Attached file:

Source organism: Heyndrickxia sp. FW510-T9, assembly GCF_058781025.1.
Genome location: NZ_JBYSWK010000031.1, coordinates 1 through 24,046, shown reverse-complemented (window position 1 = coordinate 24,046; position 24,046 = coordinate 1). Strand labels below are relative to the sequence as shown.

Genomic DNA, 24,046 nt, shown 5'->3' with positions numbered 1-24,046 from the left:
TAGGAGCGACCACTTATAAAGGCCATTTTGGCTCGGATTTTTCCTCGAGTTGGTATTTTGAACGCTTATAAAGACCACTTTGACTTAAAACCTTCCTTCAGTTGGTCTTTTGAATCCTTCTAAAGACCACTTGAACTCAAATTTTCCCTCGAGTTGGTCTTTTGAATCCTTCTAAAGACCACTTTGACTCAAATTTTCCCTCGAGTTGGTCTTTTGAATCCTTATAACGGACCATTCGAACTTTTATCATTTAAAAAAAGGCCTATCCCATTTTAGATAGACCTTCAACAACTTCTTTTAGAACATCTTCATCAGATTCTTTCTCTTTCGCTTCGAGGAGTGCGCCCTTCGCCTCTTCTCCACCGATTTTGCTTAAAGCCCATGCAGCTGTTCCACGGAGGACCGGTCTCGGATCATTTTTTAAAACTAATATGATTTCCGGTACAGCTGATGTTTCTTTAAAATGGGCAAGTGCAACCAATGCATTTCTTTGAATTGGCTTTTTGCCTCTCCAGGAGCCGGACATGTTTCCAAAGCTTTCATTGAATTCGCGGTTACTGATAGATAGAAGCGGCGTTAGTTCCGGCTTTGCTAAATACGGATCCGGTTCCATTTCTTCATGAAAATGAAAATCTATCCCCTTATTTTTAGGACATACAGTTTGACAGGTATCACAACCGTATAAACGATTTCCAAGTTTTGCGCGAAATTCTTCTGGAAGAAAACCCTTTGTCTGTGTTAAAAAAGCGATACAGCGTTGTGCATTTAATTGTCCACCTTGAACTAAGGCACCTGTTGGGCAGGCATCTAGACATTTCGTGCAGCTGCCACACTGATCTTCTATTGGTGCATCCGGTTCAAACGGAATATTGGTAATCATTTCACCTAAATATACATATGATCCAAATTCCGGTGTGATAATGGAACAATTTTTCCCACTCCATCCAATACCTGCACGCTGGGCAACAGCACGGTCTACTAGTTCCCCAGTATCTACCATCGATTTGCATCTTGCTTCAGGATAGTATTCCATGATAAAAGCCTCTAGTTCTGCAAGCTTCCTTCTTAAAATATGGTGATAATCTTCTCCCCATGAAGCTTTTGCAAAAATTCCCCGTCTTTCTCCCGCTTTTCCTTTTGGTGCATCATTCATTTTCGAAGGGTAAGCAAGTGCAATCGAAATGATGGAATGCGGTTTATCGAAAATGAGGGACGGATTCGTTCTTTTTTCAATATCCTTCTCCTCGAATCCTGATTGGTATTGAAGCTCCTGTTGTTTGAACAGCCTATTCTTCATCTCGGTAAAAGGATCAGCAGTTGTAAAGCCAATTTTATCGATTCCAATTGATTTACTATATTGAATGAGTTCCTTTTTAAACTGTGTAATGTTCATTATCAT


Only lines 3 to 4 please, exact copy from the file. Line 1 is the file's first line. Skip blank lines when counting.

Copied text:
Genomic DNA, 24,046 nt, shown 5'->3' with positions numbered 1-24,046 from the left:
TAGGAGCGACCACTTATAAAGGCCATTTTGGCTCGGATTTTTCCTCGAGTTGGTATTTTGAACGCTTATAAAGACCACTTTGACTTAAAACCTTCCTTCAGTTGGTCTTTTGAATCCTTCTAAAGACCACTTGAACTCAAATTTTCCCTCGAGTTGGTCTTTTGAATCCTTCTAAAGACCACTTTGACTCAAATTTTCCCTCGAGTTGGTCTTTTGAATCCTTATAACGGACCATTCGAACTTTTATCATTTAAAAAAAGGCCTATCCCATTTTAGATAGACCTTCAACAACTTCTTTTAGAACATCTTCATCAGATTCTTTCTCTTTCGCTTCGAGGAGTGCGCCCTTCGCCTCTTCTCCACCGATTTTGCTTAAAGCCCATGCAGCTGTTCCACGGAGGACCGGTCTCGGATCATTTTTTAAAACTAATATGATTTCCGGTACAGCTGATGTTTCTTTAAAATGGGCAAGTGCAACCAATGCATTTCTTTGAATTGGCTTTTTGCCTCTCCAGGAGCCGGACATGTTTCCAAAGCTTTCATTGAATTCGCGGTTACTGATAGATAGAAGCGGCGTTAGTTCCGGCTTTGCTAAATACGGATCCGGTTCCATTTCTTCATGAAAATGAAAATCTATCCCCTTATTTTTAGGACATACAGTTTGACAGGTATCACAACCGTATAAACGATTTCCAAGTTTTGCGCGAAATTCTTCTGGAAGAAAACCCTTTGTCTGTGTTAAAAAAGCGATACAGCGTTGTGCATTTAATTGTCCACCTTGAACTAAGGCACCTGTTGGGCAGGCATCTAGACATTTCGTGCAGCTGCCACACTGATCTTCTATTGGTGCATCCGGTTCAAACGGAATATTGGTAATCATTTCACCTAAATATACATATGATCCAAATTCCGGTGTGATAATGGAACAATTTTTCCCACTCCATCCAATACCTGCACGCTGGGCAACAGCACGGTCTACTAGTTCCCCAGTATCTACCATCGATTTGCATCTTGCTTCAGGATAGTATTCCATGATAAAAGCCTCTAGTTCTGCAAGCTTCCTTCTTAAAATATGGTGATAATCTTCTCCCCATGAAGCTTTTGCAAAAATTCCCCGTCTTTCTCCCGCTTTTCCTTTTGGTGCATCATTCATTTTCGAAGGGTAAGCAAGTGCAATCGAAATGATGGAATGCGGTTTATCGAAAATGAGGGACGGATTCGTTCTTTTTTCAATATCCTTCTCCTCGAATCCTGATTGGTATTGAAGCTCCTGTTGTTTGAACAGCCTATTCTTCATCTCGGTAAAAGGATCAGCAGTTGTAAAGCCAATTTTATCGATTCCAATTGATTTACTATATTGAATGAGTTCCTTTTTAAACTGTGTAATGTTCATTATCAT